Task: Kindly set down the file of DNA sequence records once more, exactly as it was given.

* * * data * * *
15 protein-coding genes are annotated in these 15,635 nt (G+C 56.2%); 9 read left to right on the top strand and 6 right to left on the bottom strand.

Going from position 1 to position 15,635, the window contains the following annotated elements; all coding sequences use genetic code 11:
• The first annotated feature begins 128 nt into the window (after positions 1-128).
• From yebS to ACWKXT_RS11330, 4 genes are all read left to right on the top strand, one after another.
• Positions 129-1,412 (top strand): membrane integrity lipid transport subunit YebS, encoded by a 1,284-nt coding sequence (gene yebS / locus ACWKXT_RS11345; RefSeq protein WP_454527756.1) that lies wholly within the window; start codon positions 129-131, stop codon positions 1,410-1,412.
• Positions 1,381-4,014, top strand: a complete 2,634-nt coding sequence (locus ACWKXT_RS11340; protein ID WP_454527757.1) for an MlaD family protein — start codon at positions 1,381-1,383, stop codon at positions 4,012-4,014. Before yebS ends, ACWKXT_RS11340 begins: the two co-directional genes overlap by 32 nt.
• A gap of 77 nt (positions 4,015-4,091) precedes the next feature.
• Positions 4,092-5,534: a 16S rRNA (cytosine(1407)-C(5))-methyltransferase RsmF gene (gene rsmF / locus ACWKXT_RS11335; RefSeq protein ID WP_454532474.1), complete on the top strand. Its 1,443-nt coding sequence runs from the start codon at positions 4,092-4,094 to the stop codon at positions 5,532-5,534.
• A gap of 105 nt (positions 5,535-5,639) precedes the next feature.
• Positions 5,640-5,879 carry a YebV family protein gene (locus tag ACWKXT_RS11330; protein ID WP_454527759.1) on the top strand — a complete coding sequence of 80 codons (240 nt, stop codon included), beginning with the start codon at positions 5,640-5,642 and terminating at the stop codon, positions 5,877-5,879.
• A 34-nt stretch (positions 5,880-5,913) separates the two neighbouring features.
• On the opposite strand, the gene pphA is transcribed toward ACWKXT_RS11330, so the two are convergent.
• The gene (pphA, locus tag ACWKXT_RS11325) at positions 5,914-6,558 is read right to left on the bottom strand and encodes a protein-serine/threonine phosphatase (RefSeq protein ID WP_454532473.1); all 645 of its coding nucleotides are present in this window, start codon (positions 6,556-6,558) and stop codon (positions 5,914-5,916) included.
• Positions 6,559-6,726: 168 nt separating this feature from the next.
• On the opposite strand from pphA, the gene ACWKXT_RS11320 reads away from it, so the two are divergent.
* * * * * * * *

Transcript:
15 protein-coding genes are annotated in these 15,635 nt (G+C 56.2%); 9 read left to right on the top strand and 6 right to left on the bottom strand.

Going from position 1 to position 15,635, the window contains the following annotated elements; all coding sequences use genetic code 11:
• The first annotated feature begins 128 nt into the window (after positions 1-128).
• From yebS to ACWKXT_RS11330, 4 genes are all read left to right on the top strand, one after another.
• Positions 129-1,412 (top strand): membrane integrity lipid transport subunit YebS, encoded by a 1,284-nt coding sequence (gene yebS / locus ACWKXT_RS11345; RefSeq protein WP_454527756.1) that lies wholly within the window; start codon positions 129-131, stop codon positions 1,410-1,412.
• Positions 1,381-4,014, top strand: a complete 2,634-nt coding sequence (locus ACWKXT_RS11340; protein ID WP_454527757.1) for an MlaD family protein — start codon at positions 1,381-1,383, stop codon at positions 4,012-4,014. Before yebS ends, ACWKXT_RS11340 begins: the two co-directional genes overlap by 32 nt.
• A gap of 77 nt (positions 4,015-4,091) precedes the next feature.
• Positions 4,092-5,534: a 16S rRNA (cytosine(1407)-C(5))-methyltransferase RsmF gene (gene rsmF / locus ACWKXT_RS11335; RefSeq protein ID WP_454532474.1), complete on the top strand. Its 1,443-nt coding sequence runs from the start codon at positions 4,092-4,094 to the stop codon at positions 5,532-5,534.
• A gap of 105 nt (positions 5,535-5,639) precedes the next feature.
• Positions 5,640-5,879 carry a YebV family protein gene (locus tag ACWKXT_RS11330; protein ID WP_454527759.1) on the top strand — a complete coding sequence of 80 codons (240 nt, stop codon included), beginning with the start codon at positions 5,640-5,642 and terminating at the stop codon, positions 5,877-5,879.
• A 34-nt stretch (positions 5,880-5,913) separates the two neighbouring features.
• On the opposite strand, the gene pphA is transcribed toward ACWKXT_RS11330, so the two are convergent.
• The gene (pphA, locus tag ACWKXT_RS11325) at positions 5,914-6,558 is read right to left on the bottom strand and encodes a protein-serine/threonine phosphatase (RefSeq protein ID WP_454532473.1); all 645 of its coding nucleotides are present in this window, start codon (positions 6,556-6,558) and stop codon (positions 5,914-5,916) included.
• Positions 6,559-6,726: 168 nt separating this feature from the next.
• On the opposite strand from pphA, the gene ACWKXT_RS11320 reads away from it, so the two are divergent.